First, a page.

The classic bean bag toss is not a new concept, but I’ve found a way to apply it to some Montessori principles. These shapes can be made from the metal insets and glued on to a larger sheet of construction paper. I made these, but an older child could create this on their own. The bean bags are old jeans that I cut up and sewed together and R stuffed them with dried lima beans. When I asked him why they were called bean bags, he looked at me with a “duh” look and said very slowly, “…because they have beans in them.” Oh, I guess you made that connection, huh?
And, while I would have preferred the metal insets, I bought these for him to work on strengthening his hand muscles and learning pencil control. (Ours are actually pink and blue like the traditional insets).
The idea behind this toss is to assist the child with a new way of memorizing the names of the shapes. So often we have to memorize certain details (puzzle words, times tables, etc.), but this is a new way to apply it those kinesthetic learners (definitely my strongest learning type…I’m also a bit of a visual learner). Also great for boys – who need to express lots of movement throughout the day.
If using the Montessori Method and presenting this to a child, be sure and introduce the metal insets first, so they are familiar with some of the shapes. Then, discuss the shapes by name and discover which ones he knows and only introduce one new one at a time. That’s part of why I included a star in the above lesson. A star is not found in the Montessori metal insets, but most children will know what it is, therefore, it frees up some brain space to talk about the trapezoid.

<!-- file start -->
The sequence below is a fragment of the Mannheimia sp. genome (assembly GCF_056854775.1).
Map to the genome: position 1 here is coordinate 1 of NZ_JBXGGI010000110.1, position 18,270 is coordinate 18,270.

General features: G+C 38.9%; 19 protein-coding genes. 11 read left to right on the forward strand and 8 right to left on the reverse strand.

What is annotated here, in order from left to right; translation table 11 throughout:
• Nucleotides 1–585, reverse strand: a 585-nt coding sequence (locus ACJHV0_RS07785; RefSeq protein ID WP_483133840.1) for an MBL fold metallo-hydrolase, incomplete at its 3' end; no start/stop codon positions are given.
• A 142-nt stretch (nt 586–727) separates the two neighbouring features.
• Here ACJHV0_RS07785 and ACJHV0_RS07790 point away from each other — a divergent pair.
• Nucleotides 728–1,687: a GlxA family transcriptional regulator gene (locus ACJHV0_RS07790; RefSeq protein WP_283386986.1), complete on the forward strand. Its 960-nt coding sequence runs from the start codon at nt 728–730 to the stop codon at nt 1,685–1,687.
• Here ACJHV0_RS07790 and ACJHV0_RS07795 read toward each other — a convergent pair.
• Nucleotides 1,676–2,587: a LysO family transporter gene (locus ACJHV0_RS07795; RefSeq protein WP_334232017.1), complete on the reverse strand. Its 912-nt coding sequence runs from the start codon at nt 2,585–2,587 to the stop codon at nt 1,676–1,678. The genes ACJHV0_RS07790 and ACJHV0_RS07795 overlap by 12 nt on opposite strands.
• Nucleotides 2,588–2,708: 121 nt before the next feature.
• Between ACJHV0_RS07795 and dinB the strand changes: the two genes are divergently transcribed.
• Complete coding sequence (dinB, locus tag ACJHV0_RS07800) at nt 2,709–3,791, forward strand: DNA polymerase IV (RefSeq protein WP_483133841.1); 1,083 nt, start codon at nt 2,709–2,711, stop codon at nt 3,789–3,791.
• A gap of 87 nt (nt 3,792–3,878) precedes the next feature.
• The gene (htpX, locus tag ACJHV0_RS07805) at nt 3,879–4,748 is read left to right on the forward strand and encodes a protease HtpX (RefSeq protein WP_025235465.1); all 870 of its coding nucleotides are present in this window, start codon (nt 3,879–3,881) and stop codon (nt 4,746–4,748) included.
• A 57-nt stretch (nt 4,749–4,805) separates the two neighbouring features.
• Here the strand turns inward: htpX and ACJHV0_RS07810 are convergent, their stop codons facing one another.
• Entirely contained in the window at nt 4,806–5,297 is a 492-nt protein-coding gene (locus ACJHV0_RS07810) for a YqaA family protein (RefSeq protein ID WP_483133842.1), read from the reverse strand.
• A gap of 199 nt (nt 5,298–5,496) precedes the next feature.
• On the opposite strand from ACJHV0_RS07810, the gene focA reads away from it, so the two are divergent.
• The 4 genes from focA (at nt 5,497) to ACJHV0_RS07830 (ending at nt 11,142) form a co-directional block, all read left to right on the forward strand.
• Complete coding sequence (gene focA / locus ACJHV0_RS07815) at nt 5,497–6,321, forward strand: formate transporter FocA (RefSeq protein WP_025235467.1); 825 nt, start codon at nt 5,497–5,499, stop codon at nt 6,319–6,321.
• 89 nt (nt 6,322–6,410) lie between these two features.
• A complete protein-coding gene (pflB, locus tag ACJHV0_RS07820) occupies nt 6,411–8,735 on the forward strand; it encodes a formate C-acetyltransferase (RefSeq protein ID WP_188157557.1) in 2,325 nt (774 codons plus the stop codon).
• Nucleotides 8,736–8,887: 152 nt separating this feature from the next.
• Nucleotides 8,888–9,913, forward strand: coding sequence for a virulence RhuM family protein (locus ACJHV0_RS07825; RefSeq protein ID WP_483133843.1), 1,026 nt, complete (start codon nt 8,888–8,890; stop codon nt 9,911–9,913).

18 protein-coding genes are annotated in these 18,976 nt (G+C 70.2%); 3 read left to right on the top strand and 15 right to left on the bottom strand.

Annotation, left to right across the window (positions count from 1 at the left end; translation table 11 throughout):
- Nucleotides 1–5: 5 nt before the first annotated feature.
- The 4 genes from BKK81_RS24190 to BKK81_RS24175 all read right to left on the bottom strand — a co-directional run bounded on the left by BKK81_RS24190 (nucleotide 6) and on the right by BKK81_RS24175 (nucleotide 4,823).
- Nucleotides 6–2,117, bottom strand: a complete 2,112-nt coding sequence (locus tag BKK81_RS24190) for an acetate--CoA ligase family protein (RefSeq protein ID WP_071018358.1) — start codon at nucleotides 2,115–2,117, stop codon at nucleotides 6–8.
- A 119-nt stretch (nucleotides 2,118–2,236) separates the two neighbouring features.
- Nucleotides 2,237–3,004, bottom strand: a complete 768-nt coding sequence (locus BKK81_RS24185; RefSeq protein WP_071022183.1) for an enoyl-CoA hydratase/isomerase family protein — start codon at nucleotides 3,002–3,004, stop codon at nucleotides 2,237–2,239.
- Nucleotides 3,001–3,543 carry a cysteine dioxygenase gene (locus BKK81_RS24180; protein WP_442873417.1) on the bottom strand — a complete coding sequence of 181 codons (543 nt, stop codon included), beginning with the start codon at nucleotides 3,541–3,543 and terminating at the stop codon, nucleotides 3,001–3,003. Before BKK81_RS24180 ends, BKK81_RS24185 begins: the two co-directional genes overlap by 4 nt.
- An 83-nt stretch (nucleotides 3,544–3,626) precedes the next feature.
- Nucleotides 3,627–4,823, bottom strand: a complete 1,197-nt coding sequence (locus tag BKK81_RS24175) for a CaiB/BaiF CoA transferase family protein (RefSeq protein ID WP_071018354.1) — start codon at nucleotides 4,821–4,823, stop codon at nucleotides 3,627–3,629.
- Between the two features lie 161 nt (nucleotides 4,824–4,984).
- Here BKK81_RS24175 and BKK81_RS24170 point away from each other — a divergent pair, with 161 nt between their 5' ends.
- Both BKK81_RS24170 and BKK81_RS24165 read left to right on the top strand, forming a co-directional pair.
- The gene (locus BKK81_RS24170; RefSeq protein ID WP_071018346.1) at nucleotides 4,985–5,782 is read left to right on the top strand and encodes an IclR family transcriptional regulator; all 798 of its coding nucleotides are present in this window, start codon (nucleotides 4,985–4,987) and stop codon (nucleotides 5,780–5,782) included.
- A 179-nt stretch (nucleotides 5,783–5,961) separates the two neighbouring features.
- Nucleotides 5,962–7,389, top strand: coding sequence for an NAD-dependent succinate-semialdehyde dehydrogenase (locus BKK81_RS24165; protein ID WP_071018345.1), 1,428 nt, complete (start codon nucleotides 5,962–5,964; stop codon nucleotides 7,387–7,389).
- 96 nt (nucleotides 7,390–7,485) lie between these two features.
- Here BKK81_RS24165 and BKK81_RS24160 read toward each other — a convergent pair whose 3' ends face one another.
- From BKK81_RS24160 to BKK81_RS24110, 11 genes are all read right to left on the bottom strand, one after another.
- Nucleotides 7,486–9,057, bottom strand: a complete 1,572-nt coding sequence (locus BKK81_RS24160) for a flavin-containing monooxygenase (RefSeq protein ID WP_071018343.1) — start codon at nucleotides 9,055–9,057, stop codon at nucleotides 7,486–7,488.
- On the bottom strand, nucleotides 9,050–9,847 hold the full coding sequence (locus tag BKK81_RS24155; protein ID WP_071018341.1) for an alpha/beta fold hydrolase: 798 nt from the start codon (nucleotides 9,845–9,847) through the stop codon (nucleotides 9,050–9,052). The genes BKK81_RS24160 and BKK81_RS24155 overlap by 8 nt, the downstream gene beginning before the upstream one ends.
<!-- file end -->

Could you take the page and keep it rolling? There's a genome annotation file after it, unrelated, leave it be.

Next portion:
Now, in a Montessori classroom, you would do a three-period lesson, but for R and I at home, this isn’t much fun and he resists, so I usually don’t do it in the traditional way. I have found another way – incorporating these new ideas into fun games. This is best played with two people and when you land on a shape, call out the name. Or, call out the shape first and see if you can land on it (a bit difficult for three.) But, when your child misses, you say, “Oh, you landed on the circle. I’m going to try for the trapezoid.”
This is one of my Language album “original” lessons, but I’ve seen the bean bag toss used for vocabulary building and hand-eye coordination for lots of different activities. R’s music class used it to discuss the different types of street vendors in a city (they’re studying cities this semester) and it’s a great game to play with toddlers on a rainy day when all you want to do is rip your hair out!
Have a wonderful and safe Easter. I hope you all have time to reflect on the holiday (if you celebrate) and enjoy being with family.